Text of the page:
By Patsy R. Brumfield/NEMS Daily Journal
MEMPHIS, Tenn. – Timing is crucial, Ashland attorney John Booth Farese knew as his single-engine plane plummeted toward the ground.
Ninety seconds before, he’d taken off in his Cessna 182 from Holly Springs airport with something new on board – a parachute designed to slow down his fall from the sky, if he should need it.
Monday, he needed it.
“I feel like I’ve been in a fight and lost,” the well-known lawyer said from his hospital room in Regional Medical Center in Memphis, where emergency personnel ferried him from his close encounter with death.
“It all happened so fast,” he said about the crash. “The whole flight was less than a minute to 90 seconds.”
Sixty-seven-year-old Farese spoke softly on the telephone, at times, catching the emotion in his words about what seemed almost like a dream.
His wife, Cindy, who had made the phone call for him, said their family was “so grateful” for how that dream became reality.
Farese, with 44-plus years of aviation experience, took off from the airport about 5:15 p.m. Monday, headed for his own grass airstrip near Ashland. Seconds later, the plane “just quit” and began hurtling toward the forested countryside.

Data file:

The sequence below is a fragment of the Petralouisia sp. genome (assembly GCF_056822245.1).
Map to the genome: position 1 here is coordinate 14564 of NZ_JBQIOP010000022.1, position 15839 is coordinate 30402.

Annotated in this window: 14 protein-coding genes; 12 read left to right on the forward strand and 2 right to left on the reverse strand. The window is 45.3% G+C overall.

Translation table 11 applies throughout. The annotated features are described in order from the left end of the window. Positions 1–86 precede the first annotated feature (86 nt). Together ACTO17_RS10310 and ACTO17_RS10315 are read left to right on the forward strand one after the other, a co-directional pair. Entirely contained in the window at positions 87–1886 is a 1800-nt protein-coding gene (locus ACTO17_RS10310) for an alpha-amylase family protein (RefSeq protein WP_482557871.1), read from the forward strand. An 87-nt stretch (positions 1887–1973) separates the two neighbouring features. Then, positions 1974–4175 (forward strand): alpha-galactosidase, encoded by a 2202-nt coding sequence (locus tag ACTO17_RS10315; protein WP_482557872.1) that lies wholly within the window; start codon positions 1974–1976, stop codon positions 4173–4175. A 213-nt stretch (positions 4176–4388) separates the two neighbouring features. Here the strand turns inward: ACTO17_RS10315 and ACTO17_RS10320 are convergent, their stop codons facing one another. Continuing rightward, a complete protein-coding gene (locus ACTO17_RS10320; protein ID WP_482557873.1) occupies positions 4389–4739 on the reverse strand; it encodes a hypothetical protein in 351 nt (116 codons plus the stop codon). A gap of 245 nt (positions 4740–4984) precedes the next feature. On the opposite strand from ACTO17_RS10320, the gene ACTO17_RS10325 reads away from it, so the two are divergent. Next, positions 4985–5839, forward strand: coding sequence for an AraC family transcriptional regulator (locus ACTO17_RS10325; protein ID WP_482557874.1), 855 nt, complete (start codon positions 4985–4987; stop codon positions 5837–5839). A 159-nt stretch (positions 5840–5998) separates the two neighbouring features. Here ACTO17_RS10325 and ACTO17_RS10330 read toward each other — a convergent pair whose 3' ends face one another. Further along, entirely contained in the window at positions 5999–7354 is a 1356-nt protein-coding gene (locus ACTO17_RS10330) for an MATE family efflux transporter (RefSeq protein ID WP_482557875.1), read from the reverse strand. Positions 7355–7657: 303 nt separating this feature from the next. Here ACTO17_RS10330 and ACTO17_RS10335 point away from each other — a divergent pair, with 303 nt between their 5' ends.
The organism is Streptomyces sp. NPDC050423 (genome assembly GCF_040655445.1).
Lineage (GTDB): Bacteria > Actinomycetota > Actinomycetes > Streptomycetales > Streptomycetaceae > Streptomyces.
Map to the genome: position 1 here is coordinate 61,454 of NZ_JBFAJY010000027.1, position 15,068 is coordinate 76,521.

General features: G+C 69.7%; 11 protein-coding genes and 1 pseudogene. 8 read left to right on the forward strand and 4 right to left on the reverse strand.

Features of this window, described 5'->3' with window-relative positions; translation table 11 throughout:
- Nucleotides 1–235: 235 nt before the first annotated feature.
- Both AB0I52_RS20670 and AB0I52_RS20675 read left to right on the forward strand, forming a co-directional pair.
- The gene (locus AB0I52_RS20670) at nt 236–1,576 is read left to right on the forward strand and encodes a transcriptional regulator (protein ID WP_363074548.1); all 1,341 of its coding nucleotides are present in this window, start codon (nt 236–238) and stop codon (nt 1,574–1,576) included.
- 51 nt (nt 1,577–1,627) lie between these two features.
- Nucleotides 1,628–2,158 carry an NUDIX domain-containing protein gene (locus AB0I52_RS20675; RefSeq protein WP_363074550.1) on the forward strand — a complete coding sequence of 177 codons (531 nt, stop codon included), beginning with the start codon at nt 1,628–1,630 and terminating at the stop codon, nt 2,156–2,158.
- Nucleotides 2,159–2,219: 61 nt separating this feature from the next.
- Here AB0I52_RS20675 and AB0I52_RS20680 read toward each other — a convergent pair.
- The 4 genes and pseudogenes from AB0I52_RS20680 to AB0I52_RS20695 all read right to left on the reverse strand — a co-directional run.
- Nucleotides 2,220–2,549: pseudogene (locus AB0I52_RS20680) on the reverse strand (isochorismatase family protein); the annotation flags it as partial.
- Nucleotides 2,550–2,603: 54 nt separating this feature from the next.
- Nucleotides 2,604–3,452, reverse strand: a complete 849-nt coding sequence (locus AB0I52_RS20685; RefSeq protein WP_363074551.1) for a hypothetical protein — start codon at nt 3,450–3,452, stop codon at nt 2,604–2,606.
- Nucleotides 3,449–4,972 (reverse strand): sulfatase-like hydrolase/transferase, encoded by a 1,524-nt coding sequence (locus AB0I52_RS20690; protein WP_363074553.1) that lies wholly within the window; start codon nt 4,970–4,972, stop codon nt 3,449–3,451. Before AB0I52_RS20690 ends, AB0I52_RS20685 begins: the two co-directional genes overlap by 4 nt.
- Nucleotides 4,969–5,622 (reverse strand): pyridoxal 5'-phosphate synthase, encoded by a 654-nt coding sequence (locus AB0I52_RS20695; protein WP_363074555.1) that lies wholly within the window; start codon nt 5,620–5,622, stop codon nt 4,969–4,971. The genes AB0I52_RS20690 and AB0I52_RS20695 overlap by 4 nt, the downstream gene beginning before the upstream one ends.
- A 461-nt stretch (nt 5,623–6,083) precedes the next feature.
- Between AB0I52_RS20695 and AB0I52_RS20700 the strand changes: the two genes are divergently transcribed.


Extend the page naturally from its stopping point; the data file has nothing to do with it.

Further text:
“It was totally out of control,” he recalled. “I could see the ground coming up at me.”
Instinct kicked in, he surmised, without thinking about the $26,000 safety system just installed that day.
“I pulled the handle and it changed the level of the plane,” he said, explaining that the four-seater now was falling parallel to the ground, not into it like a deadly knife.
He said it wasn’t a situation he’d recommend to anybody.
“It was more trying than any lawsuit I’ve ever tried,” he quipped, despite the grim circumstances of what had happened.
Farese said the plane’s impact, crashing through the trees to the ground, was so great that he didn’t know if he would survive it.
Still working on instinct, Farese said he turned off the fuel-loaded plane, pulled himself out of the wrecked aircraft, went back for his cell phone, found it and called 911.
He praised the quick response of emergency personnel and especially to the two men who came to his aid before the ambulance arrived.
He said he’s sore, his legs are banged up and he’s got a knot on his head, but feels like his good physical conditioning will help him recover rapidly.
“God has something in mind for me,” he said about his brush with death. “I had no reason to walk away.”